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Where Have You Gone, Tom Wicker?

How much better newspaper opinion pages would be if Tom Wicker was still writing. He was the New York Times’ best liberal columnist for those many years in the 1970s and 80s: he had more muscle than Anthony Lewis, and unlike Flora Lewis, who could have even Roberto Benigni dozing by the end of her first paragraph, he was almost never dull. But his last by-line for the paper, long after he’d quit writing his column, goes back to a May 9, 2002 piece about Lyndon Johnson, whom he’d covered as a reporter: “Clashing ambition and compassion was not the only contradiction in Lyndon Johnson's remarkable self. The glowering, near villainous-looking figure who took the nation so deeply into Vietnam could be charming, a funny and eloquent raconteur. His hand-wringing, quaver-voiced mimicry of Adlai Stevenson, for example, was no doubt unfair, but hilarious and memorable. […] I once complained to his press secretary that the president was not holding as many news conferences as promised. The telephone on the secretary's desk rang in the middle of my protest, and I was summarily called into the presence. L.B.J. had been eavesdropping on his own press office and seized on my complaint to regale me with one of his nonstop, no-questions-possible monologues.”

I came across Wicker’s work again while researching a piece on the Kent State shootings in 1970. (The Times reported on May 2that “An audio recording of the shootings 37 years ago at Kent State University includes the voices of Ohio National Guard leaders ordering troops to fire into a crowd of students, according to a man wounded in the shootings, who obtained a copy of the recording. It’s irrelevant, it seems to me, whether the shots were ordered or not: the Guard was ordered to be on a college campus, its weapons armed with live ammunition and fitted with bayonets, pointed at fellow-Americans, most of them students, some of them teens. That alone is crime enough.) On May 7, after the shootings, Wicker wrote about Nixon’s and Spiro Agnew’s responses in a column that reflected the debilitating law-and-order mindset that had led to the shootings in the first place:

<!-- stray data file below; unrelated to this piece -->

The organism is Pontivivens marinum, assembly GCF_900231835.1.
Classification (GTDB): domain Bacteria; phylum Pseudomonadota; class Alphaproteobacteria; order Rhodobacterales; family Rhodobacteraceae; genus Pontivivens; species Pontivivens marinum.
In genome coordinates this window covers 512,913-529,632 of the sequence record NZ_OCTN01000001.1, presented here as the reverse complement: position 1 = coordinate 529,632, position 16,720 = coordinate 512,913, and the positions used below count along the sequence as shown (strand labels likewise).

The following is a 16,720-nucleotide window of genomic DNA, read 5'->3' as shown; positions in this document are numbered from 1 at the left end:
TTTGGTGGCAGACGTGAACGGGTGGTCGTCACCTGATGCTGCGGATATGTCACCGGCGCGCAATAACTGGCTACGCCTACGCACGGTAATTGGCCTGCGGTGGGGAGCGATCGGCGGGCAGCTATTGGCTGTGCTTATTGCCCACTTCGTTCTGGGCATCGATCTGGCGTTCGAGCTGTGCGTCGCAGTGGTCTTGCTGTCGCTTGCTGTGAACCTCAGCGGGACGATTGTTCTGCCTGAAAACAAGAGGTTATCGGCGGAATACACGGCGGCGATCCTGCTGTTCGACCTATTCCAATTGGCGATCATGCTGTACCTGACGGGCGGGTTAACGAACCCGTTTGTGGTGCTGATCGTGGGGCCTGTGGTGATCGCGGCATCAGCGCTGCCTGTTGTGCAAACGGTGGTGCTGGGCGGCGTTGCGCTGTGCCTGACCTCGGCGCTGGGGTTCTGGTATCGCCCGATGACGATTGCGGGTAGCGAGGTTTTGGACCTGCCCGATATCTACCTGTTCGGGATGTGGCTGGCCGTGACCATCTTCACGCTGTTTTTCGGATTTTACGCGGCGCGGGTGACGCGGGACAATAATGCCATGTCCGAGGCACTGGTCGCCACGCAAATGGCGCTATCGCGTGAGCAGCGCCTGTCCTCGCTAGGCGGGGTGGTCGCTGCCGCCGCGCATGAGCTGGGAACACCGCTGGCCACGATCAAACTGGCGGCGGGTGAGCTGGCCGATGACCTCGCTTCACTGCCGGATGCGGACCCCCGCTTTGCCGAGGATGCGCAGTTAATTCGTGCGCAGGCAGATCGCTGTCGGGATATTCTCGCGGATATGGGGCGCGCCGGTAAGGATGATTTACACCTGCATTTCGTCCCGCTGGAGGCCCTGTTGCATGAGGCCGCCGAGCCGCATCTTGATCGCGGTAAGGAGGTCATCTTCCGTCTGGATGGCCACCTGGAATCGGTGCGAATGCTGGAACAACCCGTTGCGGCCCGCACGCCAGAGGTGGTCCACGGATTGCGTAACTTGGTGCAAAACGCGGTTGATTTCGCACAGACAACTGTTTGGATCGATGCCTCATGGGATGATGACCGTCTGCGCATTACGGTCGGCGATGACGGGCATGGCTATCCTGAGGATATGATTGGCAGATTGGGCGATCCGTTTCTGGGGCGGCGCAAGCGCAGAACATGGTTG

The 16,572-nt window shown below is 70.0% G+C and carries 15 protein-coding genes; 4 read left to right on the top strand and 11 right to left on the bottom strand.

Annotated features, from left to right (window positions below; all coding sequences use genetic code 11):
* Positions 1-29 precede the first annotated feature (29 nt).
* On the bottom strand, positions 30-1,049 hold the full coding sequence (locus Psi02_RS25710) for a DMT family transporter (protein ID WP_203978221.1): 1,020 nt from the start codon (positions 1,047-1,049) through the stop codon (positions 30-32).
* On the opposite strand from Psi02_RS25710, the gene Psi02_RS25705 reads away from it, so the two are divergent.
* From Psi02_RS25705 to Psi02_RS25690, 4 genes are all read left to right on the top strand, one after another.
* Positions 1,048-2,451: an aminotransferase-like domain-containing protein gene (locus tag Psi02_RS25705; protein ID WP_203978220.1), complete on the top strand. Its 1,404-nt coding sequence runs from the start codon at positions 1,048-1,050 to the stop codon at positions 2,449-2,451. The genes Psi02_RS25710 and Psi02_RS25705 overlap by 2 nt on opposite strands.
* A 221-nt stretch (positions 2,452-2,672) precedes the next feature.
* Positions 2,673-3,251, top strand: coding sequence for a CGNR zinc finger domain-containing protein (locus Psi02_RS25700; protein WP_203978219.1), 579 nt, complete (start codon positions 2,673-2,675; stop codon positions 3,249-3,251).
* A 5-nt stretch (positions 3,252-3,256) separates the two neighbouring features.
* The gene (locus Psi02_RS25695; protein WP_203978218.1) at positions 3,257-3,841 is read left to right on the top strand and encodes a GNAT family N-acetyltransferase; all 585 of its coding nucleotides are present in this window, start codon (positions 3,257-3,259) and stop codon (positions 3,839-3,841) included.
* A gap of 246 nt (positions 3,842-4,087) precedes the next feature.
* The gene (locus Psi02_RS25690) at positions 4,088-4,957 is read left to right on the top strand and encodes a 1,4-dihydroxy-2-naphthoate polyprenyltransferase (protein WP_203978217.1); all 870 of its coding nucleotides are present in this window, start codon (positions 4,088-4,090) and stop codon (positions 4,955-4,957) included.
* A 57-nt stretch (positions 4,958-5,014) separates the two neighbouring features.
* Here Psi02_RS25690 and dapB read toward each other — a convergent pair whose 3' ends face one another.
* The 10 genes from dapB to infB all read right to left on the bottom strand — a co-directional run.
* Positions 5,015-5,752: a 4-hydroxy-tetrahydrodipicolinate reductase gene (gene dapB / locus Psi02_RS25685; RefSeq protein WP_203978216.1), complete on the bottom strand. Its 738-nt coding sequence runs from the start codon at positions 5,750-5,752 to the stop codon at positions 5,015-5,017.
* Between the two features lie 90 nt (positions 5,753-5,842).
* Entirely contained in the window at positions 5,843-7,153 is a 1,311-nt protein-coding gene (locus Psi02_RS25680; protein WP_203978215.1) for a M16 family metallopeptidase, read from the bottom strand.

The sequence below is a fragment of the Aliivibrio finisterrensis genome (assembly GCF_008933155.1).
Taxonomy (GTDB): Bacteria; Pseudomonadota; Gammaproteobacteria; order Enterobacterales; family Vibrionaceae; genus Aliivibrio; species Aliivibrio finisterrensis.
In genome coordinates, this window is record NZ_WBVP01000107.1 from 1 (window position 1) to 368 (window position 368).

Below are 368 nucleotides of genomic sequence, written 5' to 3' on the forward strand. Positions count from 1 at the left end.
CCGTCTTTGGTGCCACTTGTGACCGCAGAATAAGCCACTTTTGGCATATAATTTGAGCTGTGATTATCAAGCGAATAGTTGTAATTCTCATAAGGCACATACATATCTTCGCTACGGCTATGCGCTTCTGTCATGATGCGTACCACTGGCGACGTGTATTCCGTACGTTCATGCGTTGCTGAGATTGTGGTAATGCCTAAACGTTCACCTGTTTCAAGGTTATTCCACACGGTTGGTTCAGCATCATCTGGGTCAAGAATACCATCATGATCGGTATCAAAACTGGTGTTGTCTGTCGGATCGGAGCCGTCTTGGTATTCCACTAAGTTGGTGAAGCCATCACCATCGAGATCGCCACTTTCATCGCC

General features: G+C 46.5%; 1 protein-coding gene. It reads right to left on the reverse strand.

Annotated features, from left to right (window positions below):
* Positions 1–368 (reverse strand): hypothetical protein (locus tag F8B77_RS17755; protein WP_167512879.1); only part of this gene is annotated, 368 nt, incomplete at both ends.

It was obtuse and heartless for President Nixon to say of the dead at Kent State only that “when dissent turns to violence it invites tragedy.” It was indecent for Spiro Agnew to call this awful event “predictable and avoidable, then to go on with one of his standard denunciations of students, as if he and the president, pledged as they are to “bring us together,” had not instead done as much as anyone to drive us into conflict. No one has less right than they to “murder the mankind” of these senseless deaths with “grave truths” about violence and dissent.

Mr. Agnew’s sustained and inflammatory assault on some young Americans could have had no other purpose, and no other result, than to set generation against generation and class against class for the calculated political purposes of the Nixon administration. Mr. Nixon’s blurted condemnation of “bums” on the campus is all the more culpable for apparently having been spontaneous and from the heart, a true revelation of his inmost feelings.

Wicker went on to remind readers why Kent State students were protesting: Nixon had just broken his promise “in reversing the whole course of what he had said was his Vietnamese policy with the invasion of Cambodia and the reopening of the bombing of North Vietnam. […] hence violence and counter violence, rebellion and repression.” How familiar it all sounds today, although what columnist has had the courage to use the word “repression,” so apt in so many subtler ways of the Bush administration?

Wicker is 81 years old and living, maybe, either in vermont or New York. Barring senility (I mean the word clinically only, my affection for him or the senile being indisputable), why, one has to wonder, the silence in these times so demanding of Wicker’s muscle?

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